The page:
Hmm…. am I imagining that I am waiting lesser & lesser for a train to come? No, it is not your imagination straphangers as increased service will soon be coming to 12 lines. Here is more via the MTA press release:
MTA New York City Transit plans to increase scheduled service on 12 subway lines with the most significant changes coming to the 42 St S shuttle’s weeknight service. The addition of 31 round trips planned for the 12456AEJMNS lines on weekdays, as well as the addition of 3 round trips planned for the C line on Sundays, reflect the subway system’s surging ridership and anticipated increased demand as residential and commercial development continues to change New York City’s landscape. NYC Subways moved an average of nearly 5.6 million daily customers in 2014, and 2015 subway ridership is on track to exceed that record. Crew and schedule changes will be finalized in the coming months and the service changes will go into effect in June 2016.
The number of weeknight round trips on the 42 S shuttle will double to 24 between 9:30 p.m. and 11:30 p.m., bringing down the average time between trains to five minutes during that time period. The extra service accommodates customers who traverse the two busiest subway stations in the system, Times Sq-42 St and Grand Central-42 St-, which also serve as major transfer points for Metro-North and 13 subway lines.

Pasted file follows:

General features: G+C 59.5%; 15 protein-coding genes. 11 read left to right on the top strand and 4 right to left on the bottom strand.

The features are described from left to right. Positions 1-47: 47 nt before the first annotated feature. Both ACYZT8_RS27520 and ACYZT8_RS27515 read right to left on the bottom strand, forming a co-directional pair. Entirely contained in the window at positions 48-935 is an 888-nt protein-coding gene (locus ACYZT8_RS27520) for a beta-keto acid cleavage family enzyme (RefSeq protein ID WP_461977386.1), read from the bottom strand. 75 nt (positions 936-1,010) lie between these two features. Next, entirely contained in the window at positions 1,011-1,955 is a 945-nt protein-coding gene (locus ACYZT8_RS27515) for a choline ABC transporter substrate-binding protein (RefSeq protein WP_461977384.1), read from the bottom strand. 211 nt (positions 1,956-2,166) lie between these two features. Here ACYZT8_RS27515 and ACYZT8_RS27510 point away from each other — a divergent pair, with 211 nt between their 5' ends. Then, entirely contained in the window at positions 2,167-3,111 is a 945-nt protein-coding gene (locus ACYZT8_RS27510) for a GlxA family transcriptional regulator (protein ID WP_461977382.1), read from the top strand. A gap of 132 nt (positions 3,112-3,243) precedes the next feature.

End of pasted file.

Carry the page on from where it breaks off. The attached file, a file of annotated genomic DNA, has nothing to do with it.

Other major lines that will be increasing service include the Seventh Avenue 12 lines, with a total of five additional round trips during peak and evening hours; the Eighth Avenue ACE lines, with three additional round trips during midday and evening hours and three more round trips on Sunday mornings; the JMZ lines, with a total of three additional weekday round trips; and the system’s busiest route: the Lexington Avenue 456 lines, with seven additional weekday evening round trips.
These changes were proposed according to loading and policy guidelines as directed by the board of the Metropolitan Transportation Authority. While the changes will allow NYC Transit to serve more customers while operating trains in a safe and reliable manner, the level of service that can be added is limited due to car and track capacity constraints during peak hours and the need to perform ongoing maintenance and capital construction work during off-peak hours.
“New York City is in the middle of a development renaissance, and the MTA is part of the driving force behind huge changes in parts of the city that residents now see as desirable to live in and businesses to build out,” said James L. Ferrara, Interim President of NYC Transit. “People want to live or work in places that are readily accessible by mass transit, and New York City Transit must take new real estate trends into account to help these areas thrive. However, our subway system is more than a century old and even where we are aided by new technology, we are still limited by the overall age and condition of the system and the maintenance that is needed to run trains safely. Making these service changes wherever we can lets us make the best use of existing resources as we expand to keep up with private sector development.”
The cost for the implementation of these changes is $5.8 million annually and has been included in the 2016 operating budget.
xoxo Transit Blogger